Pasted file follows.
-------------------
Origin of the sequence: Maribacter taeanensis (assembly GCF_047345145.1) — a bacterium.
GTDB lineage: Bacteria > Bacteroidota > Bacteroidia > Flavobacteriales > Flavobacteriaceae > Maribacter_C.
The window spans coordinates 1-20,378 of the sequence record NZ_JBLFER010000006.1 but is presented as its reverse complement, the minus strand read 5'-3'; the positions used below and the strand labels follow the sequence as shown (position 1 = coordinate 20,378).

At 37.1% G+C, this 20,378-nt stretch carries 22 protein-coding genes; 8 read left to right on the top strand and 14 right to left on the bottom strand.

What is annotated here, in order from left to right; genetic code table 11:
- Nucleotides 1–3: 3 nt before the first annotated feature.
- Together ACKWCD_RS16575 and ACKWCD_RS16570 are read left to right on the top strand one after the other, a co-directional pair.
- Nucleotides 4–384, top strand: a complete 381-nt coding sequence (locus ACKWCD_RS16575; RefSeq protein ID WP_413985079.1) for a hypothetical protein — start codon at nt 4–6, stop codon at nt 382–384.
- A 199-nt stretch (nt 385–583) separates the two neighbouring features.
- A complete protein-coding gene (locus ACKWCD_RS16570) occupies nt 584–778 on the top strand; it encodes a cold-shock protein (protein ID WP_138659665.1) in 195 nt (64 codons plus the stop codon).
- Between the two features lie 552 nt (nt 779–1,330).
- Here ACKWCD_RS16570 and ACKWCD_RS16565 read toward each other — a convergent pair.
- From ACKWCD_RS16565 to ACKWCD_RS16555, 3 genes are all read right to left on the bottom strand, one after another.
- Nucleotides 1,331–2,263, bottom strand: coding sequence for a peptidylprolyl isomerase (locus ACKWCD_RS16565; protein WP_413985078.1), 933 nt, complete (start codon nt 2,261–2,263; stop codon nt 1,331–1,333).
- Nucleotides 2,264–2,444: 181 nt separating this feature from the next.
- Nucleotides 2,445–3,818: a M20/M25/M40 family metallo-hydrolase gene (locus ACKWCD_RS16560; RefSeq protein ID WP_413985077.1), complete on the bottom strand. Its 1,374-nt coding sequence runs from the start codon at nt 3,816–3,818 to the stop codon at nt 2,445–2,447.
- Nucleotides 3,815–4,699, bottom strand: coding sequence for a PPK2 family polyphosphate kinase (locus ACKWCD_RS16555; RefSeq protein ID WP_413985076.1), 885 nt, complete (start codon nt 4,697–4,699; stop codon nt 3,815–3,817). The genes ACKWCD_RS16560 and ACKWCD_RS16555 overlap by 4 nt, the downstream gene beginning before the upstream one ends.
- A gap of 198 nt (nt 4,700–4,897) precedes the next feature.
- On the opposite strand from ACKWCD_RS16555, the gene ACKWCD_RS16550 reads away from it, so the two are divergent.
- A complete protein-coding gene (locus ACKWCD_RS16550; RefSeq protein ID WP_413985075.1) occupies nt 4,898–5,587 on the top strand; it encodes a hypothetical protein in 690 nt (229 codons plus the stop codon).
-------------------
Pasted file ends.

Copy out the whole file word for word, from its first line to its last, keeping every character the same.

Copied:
Origin of the sequence: Maribacter taeanensis (assembly GCF_047345145.1) — a bacterium.
GTDB lineage: Bacteria > Bacteroidota > Bacteroidia > Flavobacteriales > Flavobacteriaceae > Maribacter_C.
The window spans coordinates 1-20,378 of the sequence record NZ_JBLFER010000006.1 but is presented as its reverse complement, the minus strand read 5'-3'; the positions used below and the strand labels follow the sequence as shown (position 1 = coordinate 20,378).

At 37.1% G+C, this 20,378-nt stretch carries 22 protein-coding genes; 8 read left to right on the top strand and 14 right to left on the bottom strand.

What is annotated here, in order from left to right; genetic code table 11:
- Nucleotides 1–3: 3 nt before the first annotated feature.
- Together ACKWCD_RS16575 and ACKWCD_RS16570 are read left to right on the top strand one after the other, a co-directional pair.
- Nucleotides 4–384, top strand: a complete 381-nt coding sequence (locus ACKWCD_RS16575; RefSeq protein ID WP_413985079.1) for a hypothetical protein — start codon at nt 4–6, stop codon at nt 382–384.
- A 199-nt stretch (nt 385–583) separates the two neighbouring features.
- A complete protein-coding gene (locus ACKWCD_RS16570) occupies nt 584–778 on the top strand; it encodes a cold-shock protein (protein ID WP_138659665.1) in 195 nt (64 codons plus the stop codon).
- Between the two features lie 552 nt (nt 779–1,330).
- Here ACKWCD_RS16570 and ACKWCD_RS16565 read toward each other — a convergent pair.
- From ACKWCD_RS16565 to ACKWCD_RS16555, 3 genes are all read right to left on the bottom strand, one after another.
- Nucleotides 1,331–2,263, bottom strand: coding sequence for a peptidylprolyl isomerase (locus ACKWCD_RS16565; protein WP_413985078.1), 933 nt, complete (start codon nt 2,261–2,263; stop codon nt 1,331–1,333).
- Nucleotides 2,264–2,444: 181 nt separating this feature from the next.
- Nucleotides 2,445–3,818: a M20/M25/M40 family metallo-hydrolase gene (locus ACKWCD_RS16560; RefSeq protein ID WP_413985077.1), complete on the bottom strand. Its 1,374-nt coding sequence runs from the start codon at nt 3,816–3,818 to the stop codon at nt 2,445–2,447.
- Nucleotides 3,815–4,699, bottom strand: coding sequence for a PPK2 family polyphosphate kinase (locus ACKWCD_RS16555; RefSeq protein ID WP_413985076.1), 885 nt, complete (start codon nt 4,697–4,699; stop codon nt 3,815–3,817). The genes ACKWCD_RS16560 and ACKWCD_RS16555 overlap by 4 nt, the downstream gene beginning before the upstream one ends.
- A gap of 198 nt (nt 4,700–4,897) precedes the next feature.
- On the opposite strand from ACKWCD_RS16555, the gene ACKWCD_RS16550 reads away from it, so the two are divergent.
- A complete protein-coding gene (locus ACKWCD_RS16550; RefSeq protein ID WP_413985075.1) occupies nt 4,898–5,587 on the top strand; it encodes a hypothetical protein in 690 nt (229 codons plus the stop codon).